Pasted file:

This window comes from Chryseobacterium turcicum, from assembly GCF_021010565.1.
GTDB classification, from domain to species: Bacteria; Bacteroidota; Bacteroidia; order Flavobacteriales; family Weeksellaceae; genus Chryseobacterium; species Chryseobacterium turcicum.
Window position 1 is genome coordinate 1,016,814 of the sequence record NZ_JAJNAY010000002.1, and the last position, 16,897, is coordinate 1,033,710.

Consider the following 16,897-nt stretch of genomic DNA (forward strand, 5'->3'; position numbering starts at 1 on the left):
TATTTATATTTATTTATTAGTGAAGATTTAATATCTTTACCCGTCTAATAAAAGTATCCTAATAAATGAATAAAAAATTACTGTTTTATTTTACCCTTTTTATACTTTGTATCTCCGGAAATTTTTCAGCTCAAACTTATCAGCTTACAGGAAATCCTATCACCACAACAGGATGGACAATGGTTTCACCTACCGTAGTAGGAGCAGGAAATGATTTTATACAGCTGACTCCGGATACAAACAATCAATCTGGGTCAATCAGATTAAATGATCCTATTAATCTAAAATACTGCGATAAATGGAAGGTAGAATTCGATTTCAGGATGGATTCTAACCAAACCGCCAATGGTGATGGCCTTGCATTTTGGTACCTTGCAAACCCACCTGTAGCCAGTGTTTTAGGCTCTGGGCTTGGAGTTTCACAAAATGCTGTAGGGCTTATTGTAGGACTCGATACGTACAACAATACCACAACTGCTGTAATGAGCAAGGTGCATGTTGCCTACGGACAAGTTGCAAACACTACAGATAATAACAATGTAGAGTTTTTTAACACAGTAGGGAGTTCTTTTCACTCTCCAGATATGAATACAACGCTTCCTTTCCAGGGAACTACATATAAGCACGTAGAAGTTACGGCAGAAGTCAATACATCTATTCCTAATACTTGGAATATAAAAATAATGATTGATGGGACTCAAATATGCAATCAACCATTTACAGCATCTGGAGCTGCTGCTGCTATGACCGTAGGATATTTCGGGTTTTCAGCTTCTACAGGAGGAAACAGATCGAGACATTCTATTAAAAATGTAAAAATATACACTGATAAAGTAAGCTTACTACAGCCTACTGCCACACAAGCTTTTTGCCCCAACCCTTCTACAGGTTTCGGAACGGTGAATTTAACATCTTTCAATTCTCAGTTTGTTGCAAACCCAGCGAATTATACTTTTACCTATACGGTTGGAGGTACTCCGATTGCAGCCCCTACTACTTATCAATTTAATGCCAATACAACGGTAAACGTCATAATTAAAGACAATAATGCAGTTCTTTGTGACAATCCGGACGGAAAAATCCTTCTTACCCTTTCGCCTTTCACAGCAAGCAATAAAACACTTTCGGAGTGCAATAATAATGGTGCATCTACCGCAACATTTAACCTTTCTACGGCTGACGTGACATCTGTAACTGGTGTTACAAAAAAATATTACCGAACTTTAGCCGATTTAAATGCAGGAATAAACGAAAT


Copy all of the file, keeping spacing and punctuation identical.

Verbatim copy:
This window comes from Chryseobacterium turcicum, from assembly GCF_021010565.1.
GTDB classification, from domain to species: Bacteria; Bacteroidota; Bacteroidia; order Flavobacteriales; family Weeksellaceae; genus Chryseobacterium; species Chryseobacterium turcicum.
Window position 1 is genome coordinate 1,016,814 of the sequence record NZ_JAJNAY010000002.1, and the last position, 16,897, is coordinate 1,033,710.

Consider the following 16,897-nt stretch of genomic DNA (forward strand, 5'->3'; position numbering starts at 1 on the left):
TATTTATATTTATTTATTAGTGAAGATTTAATATCTTTACCCGTCTAATAAAAGTATCCTAATAAATGAATAAAAAATTACTGTTTTATTTTACCCTTTTTATACTTTGTATCTCCGGAAATTTTTCAGCTCAAACTTATCAGCTTACAGGAAATCCTATCACCACAACAGGATGGACAATGGTTTCACCTACCGTAGTAGGAGCAGGAAATGATTTTATACAGCTGACTCCGGATACAAACAATCAATCTGGGTCAATCAGATTAAATGATCCTATTAATCTAAAATACTGCGATAAATGGAAGGTAGAATTCGATTTCAGGATGGATTCTAACCAAACCGCCAATGGTGATGGCCTTGCATTTTGGTACCTTGCAAACCCACCTGTAGCCAGTGTTTTAGGCTCTGGGCTTGGAGTTTCACAAAATGCTGTAGGGCTTATTGTAGGACTCGATACGTACAACAATACCACAACTGCTGTAATGAGCAAGGTGCATGTTGCCTACGGACAAGTTGCAAACACTACAGATAATAACAATGTAGAGTTTTTTAACACAGTAGGGAGTTCTTTTCACTCTCCAGATATGAATACAACGCTTCCTTTCCAGGGAACTACATATAAGCACGTAGAAGTTACGGCAGAAGTCAATACATCTATTCCTAATACTTGGAATATAAAAATAATGATTGATGGGACTCAAATATGCAATCAACCATTTACAGCATCTGGAGCTGCTGCTGCTATGACCGTAGGATATTTCGGGTTTTCAGCTTCTACAGGAGGAAACAGATCGAGACATTCTATTAAAAATGTAAAAATATACACTGATAAAGTAAGCTTACTACAGCCTACTGCCACACAAGCTTTTTGCCCCAACCCTTCTACAGGTTTCGGAACGGTGAATTTAACATCTTTCAATTCTCAGTTTGTTGCAAACCCAGCGAATTATACTTTTACCTATACGGTTGGAGGTACTCCGATTGCAGCCCCTACTACTTATCAATTTAATGCCAATACAACGGTAAACGTCATAATTAAAGACAATAATGCAGTTCTTTGTGACAATCCGGACGGAAAAATCCTTCTTACCCTTTCGCCTTTCACAGCAAGCAATAAAACACTTTCGGAGTGCAATAATAATGGTGCATCTACCGCAACATTTAACCTTTCTACGGCTGACGTGACATCTGTAACTGGTGTTACAAAAAAATATTACCGAACTTTAGCCGATTTAAATGCAGGAATAAACGAAAT